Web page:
Even the Papuan is a Man and Not a Beast: Husserl on Universalism and the Relativity of Cultures
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|Title:||Even the Papuan is a Man and Not a Beast: Husserl on Universalism and the Relativity of Cultures||Authors:||Moran, Dermot||Permanent link:||http://hdl.handle.net/10197/4165||Date:||Oct-2011||Abstract:||Edmund Husserl’s account, especially in his Crisis of European Sciences (1936) and Vienna Lecture (1935), of the Greek philosophical breakthrough to universal rationality has been criticized as Eurocentric. Husserl speaks of the universality inherent in ‘European’ philosophical culture of the logos and contrasts it with other communal life-worlds, which are, in his view, merely ‘empirical-anthropological’ types, with their own peculiar ‘historicities’ and ‘relativities’. In this paper, I propose to defend Husserl’s appeal to critical universal reason by situating it within the political context, especially the National Socialist inspired philosophy and anthropology of Germany in the 1930s. Husserl’s stance in favour of universal rationality as an enduring telos for humanity is an explicit rejection of National Socialist race-based ideologies that made reason relative to race. Husserl’s assertion in the Vienna Lecture that ‘there is, for essential reasons, no zoology of peoples’ must surely be read as a clear repudiation of race-based doctrines. Moreover, philosophy, for Husserl, is essentially international and every culture contains within it an implicit openness to the universal, although, as a matter of contingent history, it was the ‘a few Greek eccentrics’ who made the actual breakthrough to the concept of rationality open to infinite tasks.||Type of material:||Journal Article||Publisher:||Johns Hopkins University Press||Copyright (published version):||2011 Johns Hopkins University Press||Keywords:||Husserl;Eurocentrism universalism;Race;Relativism;National socialism||Language:||en||Status of Item:||Peer reviewed|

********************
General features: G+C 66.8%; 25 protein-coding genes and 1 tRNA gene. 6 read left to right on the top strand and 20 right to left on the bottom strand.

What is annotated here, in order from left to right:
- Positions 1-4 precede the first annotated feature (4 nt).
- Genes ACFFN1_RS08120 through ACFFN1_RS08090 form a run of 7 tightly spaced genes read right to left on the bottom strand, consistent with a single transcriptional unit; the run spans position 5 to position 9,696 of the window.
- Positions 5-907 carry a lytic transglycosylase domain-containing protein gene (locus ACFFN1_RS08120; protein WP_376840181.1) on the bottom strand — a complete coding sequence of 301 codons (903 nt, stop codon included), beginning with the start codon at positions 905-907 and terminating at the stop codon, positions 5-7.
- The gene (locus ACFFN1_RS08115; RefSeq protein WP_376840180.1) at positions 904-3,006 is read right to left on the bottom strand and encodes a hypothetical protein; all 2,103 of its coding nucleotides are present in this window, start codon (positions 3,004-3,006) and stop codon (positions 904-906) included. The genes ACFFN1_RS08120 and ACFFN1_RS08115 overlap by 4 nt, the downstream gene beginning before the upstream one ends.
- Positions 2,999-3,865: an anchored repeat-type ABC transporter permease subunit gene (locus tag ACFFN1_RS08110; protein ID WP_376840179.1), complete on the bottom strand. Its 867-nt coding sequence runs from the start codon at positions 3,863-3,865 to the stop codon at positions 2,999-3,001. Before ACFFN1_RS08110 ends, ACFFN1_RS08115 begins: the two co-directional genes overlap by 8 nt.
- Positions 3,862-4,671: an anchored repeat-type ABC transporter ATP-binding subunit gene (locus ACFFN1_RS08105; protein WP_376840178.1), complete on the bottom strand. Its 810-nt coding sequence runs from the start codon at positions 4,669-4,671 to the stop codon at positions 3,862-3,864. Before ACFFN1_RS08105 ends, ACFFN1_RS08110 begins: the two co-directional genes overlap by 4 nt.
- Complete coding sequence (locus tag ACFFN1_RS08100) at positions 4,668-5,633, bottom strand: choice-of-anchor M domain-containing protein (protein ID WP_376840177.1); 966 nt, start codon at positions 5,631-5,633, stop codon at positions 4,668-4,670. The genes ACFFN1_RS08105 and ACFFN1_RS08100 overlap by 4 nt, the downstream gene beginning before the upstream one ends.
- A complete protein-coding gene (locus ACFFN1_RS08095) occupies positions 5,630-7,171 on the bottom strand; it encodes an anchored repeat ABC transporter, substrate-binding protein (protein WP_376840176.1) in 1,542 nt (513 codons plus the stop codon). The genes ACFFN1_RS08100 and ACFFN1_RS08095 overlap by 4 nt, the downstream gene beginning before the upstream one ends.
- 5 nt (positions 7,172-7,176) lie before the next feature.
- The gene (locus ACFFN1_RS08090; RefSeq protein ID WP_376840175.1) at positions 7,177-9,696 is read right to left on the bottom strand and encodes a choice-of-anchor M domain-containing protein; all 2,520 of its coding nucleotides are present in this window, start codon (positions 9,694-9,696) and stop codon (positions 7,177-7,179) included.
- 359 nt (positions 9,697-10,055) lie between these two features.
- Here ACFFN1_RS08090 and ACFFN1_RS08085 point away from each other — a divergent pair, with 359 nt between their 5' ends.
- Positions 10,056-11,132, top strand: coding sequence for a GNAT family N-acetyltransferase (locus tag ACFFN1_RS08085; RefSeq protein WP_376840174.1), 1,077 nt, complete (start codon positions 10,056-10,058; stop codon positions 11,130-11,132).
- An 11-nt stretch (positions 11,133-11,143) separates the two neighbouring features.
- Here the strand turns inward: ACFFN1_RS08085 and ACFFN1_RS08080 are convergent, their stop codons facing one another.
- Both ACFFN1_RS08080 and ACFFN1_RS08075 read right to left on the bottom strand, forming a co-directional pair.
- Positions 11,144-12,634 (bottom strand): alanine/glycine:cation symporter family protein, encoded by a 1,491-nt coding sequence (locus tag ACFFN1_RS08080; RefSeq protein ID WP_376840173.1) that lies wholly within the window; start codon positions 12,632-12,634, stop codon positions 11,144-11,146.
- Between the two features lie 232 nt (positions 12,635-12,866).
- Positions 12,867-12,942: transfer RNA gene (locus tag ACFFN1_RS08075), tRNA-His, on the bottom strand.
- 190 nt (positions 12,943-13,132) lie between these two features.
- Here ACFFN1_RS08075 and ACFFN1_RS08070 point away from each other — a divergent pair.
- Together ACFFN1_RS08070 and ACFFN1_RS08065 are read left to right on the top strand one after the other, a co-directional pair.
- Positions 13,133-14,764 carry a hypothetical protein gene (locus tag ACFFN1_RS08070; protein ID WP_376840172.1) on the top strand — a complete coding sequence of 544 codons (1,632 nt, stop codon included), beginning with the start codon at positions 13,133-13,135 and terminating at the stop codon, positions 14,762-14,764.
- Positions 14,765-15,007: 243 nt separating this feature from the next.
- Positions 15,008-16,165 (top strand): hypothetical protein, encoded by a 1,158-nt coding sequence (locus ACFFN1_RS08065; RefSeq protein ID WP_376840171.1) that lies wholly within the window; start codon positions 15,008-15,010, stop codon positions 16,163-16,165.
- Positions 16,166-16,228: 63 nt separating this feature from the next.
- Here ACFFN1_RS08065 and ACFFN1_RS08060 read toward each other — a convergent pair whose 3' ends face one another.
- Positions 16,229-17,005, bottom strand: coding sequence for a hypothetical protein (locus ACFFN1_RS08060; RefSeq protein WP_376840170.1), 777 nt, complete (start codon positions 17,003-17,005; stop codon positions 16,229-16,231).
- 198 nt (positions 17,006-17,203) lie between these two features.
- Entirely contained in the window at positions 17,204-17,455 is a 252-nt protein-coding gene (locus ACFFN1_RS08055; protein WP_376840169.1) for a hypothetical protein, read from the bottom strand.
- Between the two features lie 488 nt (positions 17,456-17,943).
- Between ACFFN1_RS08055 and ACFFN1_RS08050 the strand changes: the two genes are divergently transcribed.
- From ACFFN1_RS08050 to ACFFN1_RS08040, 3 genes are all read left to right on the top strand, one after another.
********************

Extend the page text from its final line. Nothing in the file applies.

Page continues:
|Appears in Collections:||Philosophy Research Collection|
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